Complaint made to council after Covid marshals photographed children playing in park

The Local Government Ombudsman has decided not to investigate allegations that Barnsley Council’s Covid marshals “photographed children playing in a park without the consent of their parents”.

The complaint was made by an unknown man, named Mr X in the documents, to the Local Government and Social Care Ombudsman.

Mr X claimed that Covid-19 marshals employed by the council to enforce social distancing rules, photographed children playing in a park without the consent of their parents.

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The photos were of his own child and two other children, who Mr X said were “vulnerable”, and alleged that the marshal’s actions “placed them in danger”.

Allegations were made that Covid marshals “photographed children playing in a park without the consent of their parents”

Mr X says he demanded the marshals stop taking photographs, and alleges that the the council “tried to threaten and coerce him to withdraw his complaint” and he was threatened with a fine.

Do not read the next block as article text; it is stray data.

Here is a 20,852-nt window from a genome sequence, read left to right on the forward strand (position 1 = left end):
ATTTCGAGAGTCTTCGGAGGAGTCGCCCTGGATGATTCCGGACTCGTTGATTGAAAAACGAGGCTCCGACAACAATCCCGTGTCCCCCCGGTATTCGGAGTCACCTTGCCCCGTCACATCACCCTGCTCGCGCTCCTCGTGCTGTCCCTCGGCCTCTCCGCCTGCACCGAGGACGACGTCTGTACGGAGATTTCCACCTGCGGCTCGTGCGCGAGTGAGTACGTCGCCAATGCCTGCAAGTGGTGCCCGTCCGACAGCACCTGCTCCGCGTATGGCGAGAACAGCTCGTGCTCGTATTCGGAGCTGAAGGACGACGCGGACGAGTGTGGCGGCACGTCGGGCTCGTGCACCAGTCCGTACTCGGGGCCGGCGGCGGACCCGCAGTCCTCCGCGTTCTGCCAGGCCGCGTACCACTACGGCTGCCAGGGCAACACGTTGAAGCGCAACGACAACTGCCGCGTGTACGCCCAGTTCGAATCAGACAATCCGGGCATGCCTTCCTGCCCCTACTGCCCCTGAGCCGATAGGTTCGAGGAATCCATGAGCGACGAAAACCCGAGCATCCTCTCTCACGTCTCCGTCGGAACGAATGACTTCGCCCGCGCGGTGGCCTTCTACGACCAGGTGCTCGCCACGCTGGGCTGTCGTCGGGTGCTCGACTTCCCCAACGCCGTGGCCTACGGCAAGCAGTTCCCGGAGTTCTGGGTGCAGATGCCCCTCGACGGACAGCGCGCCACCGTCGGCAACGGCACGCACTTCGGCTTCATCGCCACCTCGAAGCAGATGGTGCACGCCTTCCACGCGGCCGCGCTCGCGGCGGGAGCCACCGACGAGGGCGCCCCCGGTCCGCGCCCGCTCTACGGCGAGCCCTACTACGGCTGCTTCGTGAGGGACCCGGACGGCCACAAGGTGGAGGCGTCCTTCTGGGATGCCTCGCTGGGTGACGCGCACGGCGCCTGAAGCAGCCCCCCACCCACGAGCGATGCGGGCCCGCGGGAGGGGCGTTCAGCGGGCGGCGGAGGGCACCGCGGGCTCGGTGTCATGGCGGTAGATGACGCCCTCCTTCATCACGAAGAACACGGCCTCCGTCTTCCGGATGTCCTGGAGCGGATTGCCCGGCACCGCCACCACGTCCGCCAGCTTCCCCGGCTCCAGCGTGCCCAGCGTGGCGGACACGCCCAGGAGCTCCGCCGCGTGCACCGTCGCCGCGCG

In response to the complaint, the Ombudsman states that BMBC found “there was no attempt to persuade Mr X to withdraw his complaint”, and “marshals had taken photographs, but there is no law to prevent this”.

The Ombudsman’s findings add: “The marshals gave their first names, displayed their ID cards, and were wearing clothes which identified them as COVID marshals.

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“[Barnsley Council] had taken accounts from the marshals who felt Mr X’s behaviour was intimidating. This led to the marshals radioing for help.”

“Mr X had refused to provide further information. This included a lawful reason for being in the park. The instructions at the time were not to leave home or be outside your home except where there was a reasonable excuse to do so.

“Because of Mr X’s complaint, marshals would be reminded to turn their body worn cameras on during any incident when they felt threatened by a member of the public.”

The ombudsman decided not to investigate the complaint, as there is “not enough evidence the matter complained about caused him [Mr X] significant personal injustice,” and it was “unlikely” they could add anything to the council’s response.